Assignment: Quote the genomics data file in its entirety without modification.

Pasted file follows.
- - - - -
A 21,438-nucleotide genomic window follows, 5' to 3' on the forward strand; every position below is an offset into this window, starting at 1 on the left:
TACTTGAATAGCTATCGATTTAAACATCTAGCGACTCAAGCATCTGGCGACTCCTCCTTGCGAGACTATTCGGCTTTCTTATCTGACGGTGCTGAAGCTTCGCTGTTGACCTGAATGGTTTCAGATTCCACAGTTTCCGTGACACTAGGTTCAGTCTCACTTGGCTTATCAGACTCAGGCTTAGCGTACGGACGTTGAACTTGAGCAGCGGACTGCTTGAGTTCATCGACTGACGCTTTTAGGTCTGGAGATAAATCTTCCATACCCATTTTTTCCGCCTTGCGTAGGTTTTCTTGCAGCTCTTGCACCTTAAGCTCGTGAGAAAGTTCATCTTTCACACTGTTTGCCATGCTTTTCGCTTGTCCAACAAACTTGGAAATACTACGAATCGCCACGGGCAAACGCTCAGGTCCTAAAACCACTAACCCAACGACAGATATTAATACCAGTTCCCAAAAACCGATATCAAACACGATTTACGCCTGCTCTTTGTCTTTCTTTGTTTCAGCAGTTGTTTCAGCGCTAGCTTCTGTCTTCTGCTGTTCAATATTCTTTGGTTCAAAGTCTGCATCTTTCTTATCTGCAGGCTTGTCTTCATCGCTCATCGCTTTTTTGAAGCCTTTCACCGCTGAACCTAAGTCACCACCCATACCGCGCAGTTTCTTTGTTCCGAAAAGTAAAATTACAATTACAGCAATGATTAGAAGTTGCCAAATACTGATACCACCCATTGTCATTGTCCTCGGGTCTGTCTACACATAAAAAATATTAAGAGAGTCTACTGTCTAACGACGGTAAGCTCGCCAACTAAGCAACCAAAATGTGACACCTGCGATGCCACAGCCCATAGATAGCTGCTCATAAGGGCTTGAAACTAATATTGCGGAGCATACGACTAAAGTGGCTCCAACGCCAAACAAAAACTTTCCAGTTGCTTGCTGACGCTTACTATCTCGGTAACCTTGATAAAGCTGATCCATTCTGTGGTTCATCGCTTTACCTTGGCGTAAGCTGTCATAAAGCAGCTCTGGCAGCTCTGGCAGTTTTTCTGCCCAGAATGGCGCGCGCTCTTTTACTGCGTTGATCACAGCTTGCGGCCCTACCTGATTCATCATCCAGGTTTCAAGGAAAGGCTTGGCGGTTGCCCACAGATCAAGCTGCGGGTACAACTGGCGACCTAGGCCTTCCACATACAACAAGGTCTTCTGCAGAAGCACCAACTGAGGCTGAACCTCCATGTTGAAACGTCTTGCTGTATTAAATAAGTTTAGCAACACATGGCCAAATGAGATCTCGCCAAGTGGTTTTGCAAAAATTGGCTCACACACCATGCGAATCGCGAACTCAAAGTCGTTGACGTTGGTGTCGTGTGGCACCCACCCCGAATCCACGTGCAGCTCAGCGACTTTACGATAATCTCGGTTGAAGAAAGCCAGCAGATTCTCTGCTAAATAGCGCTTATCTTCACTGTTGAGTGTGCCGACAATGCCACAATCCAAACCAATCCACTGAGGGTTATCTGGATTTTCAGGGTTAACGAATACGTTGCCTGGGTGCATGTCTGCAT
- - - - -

A 21,438-nucleotide genomic window follows, 5' to 3' on the forward strand; every position below is an offset into this window, starting at 1 on the left:
TACTTGAATAGCTATCGATTTAAACATCTAGCGACTCAAGCATCTGGCGACTCCTCCTTGCGAGACTATTCGGCTTTCTTATCTGACGGTGCTGAAGCTTCGCTGTTGACCTGAATGGTTTCAGATTCCACAGTTTCCGTGACACTAGGTTCAGTCTCACTTGGCTTATCAGACTCAGGCTTAGCGTACGGACGTTGAACTTGAGCAGCGGACTGCTTGAGTTCATCGACTGACGCTTTTAGGTCTGGAGATAAATCTTCCATACCCATTTTTTCCGCCTTGCGTAGGTTTTCTTGCAGCTCTTGCACCTTAAGCTCGTGAGAAAGTTCATCTTTCACACTGTTTGCCATGCTTTTCGCTTGTCCAACAAACTTGGAAATACTACGAATCGCCACGGGCAAACGCTCAGGTCCTAAAACCACTAACCCAACGACAGATATTAATACCAGTTCCCAAAAACCGATATCAAACACGATTTACGCCTGCTCTTTGTCTTTCTTTGTTTCAGCAGTTGTTTCAGCGCTAGCTTCTGTCTTCTGCTGTTCAATATTCTTTGGTTCAAAGTCTGCATCTTTCTTATCTGCAGGCTTGTCTTCATCGCTCATCGCTTTTTTGAAGCCTTTCACCGCTGAACCTAAGTCACCACCCATACCGCGCAGTTTCTTTGTTCCGAAAAGTAAAATTACAATTACAGCAATGATTAGAAGTTGCCAAATACTGATACCACCCATTGTCATTGTCCTCGGGTCTGTCTACACATAAAAAATATTAAGAGAGTCTACTGTCTAACGACGGTAAGCTCGCCAACTAAGCAACCAAAATGTGACACCTGCGATGCCACAGCCCATAGATAGCTGCTCATAAGGGCTTGAAACTAATATTGCGGAGCATACGACTAAAGTGGCTCCAACGCCAAACAAAAACTTTCCAGTTGCTTGCTGACGCTTACTATCTCGGTAACCTTGATAAAGCTGATCCATTCTGTGGTTCATCGCTTTACCTTGGCGTAAGCTGTCATAAAGCAGCTCTGGCAGCTCTGGCAGTTTTTCTGCCCAGAATGGCGCGCGCTCTTTTACTGCGTTGATCACAGCTTGCGGCCCTACCTGATTCATCATCCAGGTTTCAAGGAAAGGCTTGGCGGTTGCCCACAGATCAAGCTGCGGGTACAACTGGCGACCTAGGCCTTCCACATACAACAAGGTCTTCTGCAGAAGCACCAACTGAGGCTGAACCTCCATGTTGAAACGTCTTGCTGTATTAAATAAGTTTAGCAACACATGGCCAAATGAGATCTCGCCAAGTGGTTTTGCAAAAATTGGCTCACACACCATGCGAATCGCGAACTCAAAGTCGTTGACGTTGGTGTCGTGTGGCACCCACCCCGAATCCACGTGCAGCTCAGCGACTTTACGATAATCTCGGTTGAAGAAAGCCAGCAGATTCTCTGCTAAATAGCGCTTATCTTCACTGTTGAGTGTGCCGACAATGCCACAATCCAAACCAATCCACTGAGGGTTATCTGGATTTTCAGGGTTAACGAATACGTTGCCTGGGTGCATGTCTGCAT